Fishermen angle for reeled-in regulations

UKIP MEP Derek Clark (right) meeting Boston Wash fishermen to discuss ongoing resriction by English Nature.
UKIP MEP Derek Clark (right) meeting Boston Wash fishermen to discuss ongoing resriction by English Nature.

CONSERVATION restrictions are stopping Boston’s fishing fleet earning a living, say the fishermen.

The accusation was levelled at the Eastern Inshore Fisheries and Conservation Authority (IFCA) and Natural England at a meeting of the Boston Fishermen’s Association and Lincolnshire UKIP MEP Derek Clarke on Wednesday.

PIcture of a die-off on the coast of the Wash. Provided by Boston Fisherman's Association.

PIcture of a die-off on the coast of the Wash. Provided by Boston Fisherman's Association.

At the public meeting, at the Golden Lion, the association of 20 independent boat owners told Mr Clarke their concerns over the Wash fishing quotas which were given to them by the IFCA.

Chairman Ken Baggerley said the number of estimations of fish, including cockles and muscles, by the IFCA were too low and had resulted in the fishing quota (1,500 tonnes of cockles) being fulfilled too soon. He said the fishermen had found and thought there were far more than the estimated 4,500-5,000 tonnes of cockles in the Wash.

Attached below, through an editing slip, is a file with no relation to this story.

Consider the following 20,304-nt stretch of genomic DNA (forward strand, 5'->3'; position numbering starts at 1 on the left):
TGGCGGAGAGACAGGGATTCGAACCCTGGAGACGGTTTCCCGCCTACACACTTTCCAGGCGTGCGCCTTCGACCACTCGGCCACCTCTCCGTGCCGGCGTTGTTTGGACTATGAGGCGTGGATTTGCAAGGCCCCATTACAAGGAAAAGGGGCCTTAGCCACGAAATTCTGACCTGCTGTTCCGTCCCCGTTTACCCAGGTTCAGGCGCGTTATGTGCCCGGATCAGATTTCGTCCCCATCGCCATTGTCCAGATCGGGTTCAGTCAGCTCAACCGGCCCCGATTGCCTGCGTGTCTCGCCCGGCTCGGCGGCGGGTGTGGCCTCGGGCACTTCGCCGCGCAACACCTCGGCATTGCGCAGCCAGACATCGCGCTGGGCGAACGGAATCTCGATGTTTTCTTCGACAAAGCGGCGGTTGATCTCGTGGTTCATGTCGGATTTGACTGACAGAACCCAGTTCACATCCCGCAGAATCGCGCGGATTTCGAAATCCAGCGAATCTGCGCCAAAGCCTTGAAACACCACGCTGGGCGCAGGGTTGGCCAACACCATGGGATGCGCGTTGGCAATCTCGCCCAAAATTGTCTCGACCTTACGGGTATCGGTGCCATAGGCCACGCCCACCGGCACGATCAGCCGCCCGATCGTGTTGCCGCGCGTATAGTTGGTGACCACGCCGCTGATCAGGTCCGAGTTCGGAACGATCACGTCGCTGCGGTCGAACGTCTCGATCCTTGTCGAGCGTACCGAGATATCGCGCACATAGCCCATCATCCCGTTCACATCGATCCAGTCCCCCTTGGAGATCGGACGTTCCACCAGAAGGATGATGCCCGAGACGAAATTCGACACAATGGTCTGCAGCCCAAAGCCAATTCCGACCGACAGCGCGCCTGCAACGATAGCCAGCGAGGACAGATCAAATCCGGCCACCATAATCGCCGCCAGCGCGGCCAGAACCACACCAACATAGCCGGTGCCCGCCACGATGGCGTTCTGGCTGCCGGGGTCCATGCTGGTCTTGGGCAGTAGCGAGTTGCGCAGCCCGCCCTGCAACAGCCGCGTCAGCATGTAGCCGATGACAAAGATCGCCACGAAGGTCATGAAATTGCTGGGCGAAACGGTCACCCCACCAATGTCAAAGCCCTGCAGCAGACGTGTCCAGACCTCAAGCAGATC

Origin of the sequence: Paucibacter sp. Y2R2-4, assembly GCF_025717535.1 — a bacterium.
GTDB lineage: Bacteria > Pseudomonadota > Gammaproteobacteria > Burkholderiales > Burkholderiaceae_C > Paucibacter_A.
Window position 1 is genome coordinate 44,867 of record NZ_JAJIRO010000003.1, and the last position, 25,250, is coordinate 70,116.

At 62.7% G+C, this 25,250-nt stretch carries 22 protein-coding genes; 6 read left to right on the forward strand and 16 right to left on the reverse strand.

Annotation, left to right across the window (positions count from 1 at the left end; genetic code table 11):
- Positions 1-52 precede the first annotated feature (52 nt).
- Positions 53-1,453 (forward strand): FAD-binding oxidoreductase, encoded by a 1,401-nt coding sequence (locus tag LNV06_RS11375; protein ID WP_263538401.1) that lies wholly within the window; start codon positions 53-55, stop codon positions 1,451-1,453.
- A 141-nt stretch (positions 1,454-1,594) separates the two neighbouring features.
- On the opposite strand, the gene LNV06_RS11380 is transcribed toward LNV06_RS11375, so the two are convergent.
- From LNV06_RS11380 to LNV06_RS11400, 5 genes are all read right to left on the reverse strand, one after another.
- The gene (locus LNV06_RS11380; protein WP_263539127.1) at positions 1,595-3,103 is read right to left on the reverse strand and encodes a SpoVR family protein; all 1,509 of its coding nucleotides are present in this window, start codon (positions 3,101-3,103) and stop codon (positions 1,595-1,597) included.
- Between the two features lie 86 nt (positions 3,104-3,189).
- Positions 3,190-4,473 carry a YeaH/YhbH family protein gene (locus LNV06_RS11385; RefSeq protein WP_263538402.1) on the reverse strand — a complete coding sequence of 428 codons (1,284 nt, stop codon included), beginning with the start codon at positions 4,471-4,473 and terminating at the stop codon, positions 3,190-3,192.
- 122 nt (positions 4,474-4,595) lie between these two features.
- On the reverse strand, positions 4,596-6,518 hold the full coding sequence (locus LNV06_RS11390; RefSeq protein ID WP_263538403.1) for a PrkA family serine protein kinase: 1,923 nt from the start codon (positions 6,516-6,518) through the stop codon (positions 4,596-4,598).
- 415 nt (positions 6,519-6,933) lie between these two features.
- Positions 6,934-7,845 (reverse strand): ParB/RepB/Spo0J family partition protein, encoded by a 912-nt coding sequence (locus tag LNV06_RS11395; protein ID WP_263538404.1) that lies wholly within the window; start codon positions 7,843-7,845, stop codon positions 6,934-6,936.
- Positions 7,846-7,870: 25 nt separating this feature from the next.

He said: “We found a score last year and the year before that they didn’t know was there.”

He added that because the fishermen could not catch them it was resulting in what he called a ‘die-off’, when younger, stronger cockles work their way up a mound of cockles and rest on top but die rather than get caught, the resulting decomposition killing those below and ruining potential future stocks.

Eden Hannam, deputy chief executive for IFCA, told The Standard because of EU regulations, they have to prove the stock is available and do this by performing two surveys of 1,300 grab samples every 350 yards across the Wash.

He admitted there had been ongoing issues and said if the fishermen wanted to do their own surveys, the IFCA would be willing to write up the appropriate assessment to follow it up.

He said: “Nothing’s perfect, we have identified areas where we can work better with the fishermen.

“We are trying to come up with ways in which we can incorporate the issues.”